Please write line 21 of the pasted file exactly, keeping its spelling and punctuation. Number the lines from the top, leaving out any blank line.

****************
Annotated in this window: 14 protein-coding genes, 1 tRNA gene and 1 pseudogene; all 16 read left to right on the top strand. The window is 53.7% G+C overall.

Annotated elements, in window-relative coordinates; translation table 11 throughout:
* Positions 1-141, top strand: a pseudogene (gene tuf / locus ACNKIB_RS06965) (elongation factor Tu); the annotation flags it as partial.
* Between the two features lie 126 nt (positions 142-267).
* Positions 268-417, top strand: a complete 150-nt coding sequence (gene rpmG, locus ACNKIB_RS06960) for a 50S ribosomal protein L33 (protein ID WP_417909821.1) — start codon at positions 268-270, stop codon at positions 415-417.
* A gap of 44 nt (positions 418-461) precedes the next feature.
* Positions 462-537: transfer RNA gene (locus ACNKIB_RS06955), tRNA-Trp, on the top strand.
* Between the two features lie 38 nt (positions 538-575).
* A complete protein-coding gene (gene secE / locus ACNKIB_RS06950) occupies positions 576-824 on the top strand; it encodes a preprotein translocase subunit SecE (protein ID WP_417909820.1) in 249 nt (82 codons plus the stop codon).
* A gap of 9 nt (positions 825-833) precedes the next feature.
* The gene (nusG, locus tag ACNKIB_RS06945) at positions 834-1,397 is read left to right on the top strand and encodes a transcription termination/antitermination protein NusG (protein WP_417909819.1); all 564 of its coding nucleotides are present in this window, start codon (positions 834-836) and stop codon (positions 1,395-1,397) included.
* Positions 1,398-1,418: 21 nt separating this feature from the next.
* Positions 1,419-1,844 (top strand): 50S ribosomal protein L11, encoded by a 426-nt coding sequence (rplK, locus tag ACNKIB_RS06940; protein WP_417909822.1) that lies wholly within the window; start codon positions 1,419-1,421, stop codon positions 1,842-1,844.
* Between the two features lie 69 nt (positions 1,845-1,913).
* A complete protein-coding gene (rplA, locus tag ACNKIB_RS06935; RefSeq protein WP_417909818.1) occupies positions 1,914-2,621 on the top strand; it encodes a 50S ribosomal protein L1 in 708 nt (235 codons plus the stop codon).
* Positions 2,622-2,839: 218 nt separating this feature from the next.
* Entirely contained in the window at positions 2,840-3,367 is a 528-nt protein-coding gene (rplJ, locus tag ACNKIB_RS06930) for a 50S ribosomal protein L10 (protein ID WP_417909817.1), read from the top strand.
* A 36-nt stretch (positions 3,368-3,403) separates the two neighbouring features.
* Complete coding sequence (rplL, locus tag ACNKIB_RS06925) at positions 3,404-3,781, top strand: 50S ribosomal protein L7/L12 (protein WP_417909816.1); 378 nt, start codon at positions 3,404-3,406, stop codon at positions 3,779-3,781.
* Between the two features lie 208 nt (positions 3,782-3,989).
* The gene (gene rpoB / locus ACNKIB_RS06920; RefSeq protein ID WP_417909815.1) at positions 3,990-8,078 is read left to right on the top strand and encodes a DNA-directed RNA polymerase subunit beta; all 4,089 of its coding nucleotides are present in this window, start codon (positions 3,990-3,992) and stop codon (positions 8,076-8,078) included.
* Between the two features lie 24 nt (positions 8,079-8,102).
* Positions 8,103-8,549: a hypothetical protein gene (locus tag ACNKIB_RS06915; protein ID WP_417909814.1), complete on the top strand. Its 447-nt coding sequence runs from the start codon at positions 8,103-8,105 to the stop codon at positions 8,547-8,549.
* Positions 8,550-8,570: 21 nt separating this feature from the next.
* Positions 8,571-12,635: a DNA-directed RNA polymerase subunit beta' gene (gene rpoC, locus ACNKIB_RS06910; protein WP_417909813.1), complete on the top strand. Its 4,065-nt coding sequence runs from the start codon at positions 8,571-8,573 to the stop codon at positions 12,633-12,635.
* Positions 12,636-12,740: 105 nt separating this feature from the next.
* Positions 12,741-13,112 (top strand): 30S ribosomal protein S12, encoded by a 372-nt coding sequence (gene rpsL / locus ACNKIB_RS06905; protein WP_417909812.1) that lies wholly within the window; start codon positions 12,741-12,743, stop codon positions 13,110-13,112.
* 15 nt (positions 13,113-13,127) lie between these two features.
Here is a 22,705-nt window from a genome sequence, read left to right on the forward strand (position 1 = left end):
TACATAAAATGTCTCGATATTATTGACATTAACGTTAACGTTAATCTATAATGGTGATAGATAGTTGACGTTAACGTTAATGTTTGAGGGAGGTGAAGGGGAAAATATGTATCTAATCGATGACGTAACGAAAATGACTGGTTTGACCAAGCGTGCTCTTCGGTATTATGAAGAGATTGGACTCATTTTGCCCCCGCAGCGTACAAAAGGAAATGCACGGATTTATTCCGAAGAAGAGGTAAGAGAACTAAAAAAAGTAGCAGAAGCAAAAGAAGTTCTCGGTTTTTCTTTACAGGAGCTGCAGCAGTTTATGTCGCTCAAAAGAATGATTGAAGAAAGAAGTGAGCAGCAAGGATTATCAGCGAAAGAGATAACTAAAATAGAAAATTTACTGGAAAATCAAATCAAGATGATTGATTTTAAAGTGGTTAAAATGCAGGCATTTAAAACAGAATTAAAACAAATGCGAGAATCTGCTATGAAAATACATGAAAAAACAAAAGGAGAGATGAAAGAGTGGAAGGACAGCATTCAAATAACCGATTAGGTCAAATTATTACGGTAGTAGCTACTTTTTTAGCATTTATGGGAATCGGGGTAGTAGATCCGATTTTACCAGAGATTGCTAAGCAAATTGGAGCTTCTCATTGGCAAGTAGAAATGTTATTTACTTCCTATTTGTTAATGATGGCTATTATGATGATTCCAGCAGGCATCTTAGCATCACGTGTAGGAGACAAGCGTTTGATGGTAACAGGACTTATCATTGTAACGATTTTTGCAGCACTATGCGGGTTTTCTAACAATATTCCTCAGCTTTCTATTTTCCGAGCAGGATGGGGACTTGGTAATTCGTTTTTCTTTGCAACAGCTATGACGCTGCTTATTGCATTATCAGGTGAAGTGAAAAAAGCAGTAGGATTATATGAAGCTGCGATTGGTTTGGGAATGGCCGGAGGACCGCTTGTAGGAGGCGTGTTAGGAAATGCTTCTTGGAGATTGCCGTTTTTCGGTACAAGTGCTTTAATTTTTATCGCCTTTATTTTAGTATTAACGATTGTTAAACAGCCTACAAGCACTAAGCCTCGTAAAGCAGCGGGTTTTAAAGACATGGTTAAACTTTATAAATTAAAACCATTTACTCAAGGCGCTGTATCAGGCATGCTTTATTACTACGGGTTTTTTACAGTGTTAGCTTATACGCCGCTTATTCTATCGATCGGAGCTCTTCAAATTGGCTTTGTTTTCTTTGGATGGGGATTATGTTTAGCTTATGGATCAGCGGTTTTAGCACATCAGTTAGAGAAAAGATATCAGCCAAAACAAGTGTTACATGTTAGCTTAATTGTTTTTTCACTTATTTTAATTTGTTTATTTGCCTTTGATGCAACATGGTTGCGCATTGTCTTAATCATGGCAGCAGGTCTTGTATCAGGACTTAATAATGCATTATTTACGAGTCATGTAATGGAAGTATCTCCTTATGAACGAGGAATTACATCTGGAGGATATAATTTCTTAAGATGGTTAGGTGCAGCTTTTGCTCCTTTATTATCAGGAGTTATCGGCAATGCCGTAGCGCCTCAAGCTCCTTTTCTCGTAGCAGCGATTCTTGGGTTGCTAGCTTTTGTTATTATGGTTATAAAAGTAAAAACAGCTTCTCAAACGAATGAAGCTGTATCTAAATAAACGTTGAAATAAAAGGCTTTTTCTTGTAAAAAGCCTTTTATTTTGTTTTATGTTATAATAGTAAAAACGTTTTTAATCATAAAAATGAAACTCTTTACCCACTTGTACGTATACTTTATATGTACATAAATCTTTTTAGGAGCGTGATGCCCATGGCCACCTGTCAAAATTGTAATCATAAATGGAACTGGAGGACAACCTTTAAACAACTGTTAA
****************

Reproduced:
* The gene (gene rpoB / locus ACNKIB_RS06920; RefSeq protein ID WP_417909815.1) at positions 3,990-8,078 is read left to right on the top strand and encodes a DNA-directed RNA polymerase subunit beta; all 4,089 of its coding nucleotides are present in this window, start codon (positions 3,990-3,992) and stop codon (positions 8,076-8,078) included.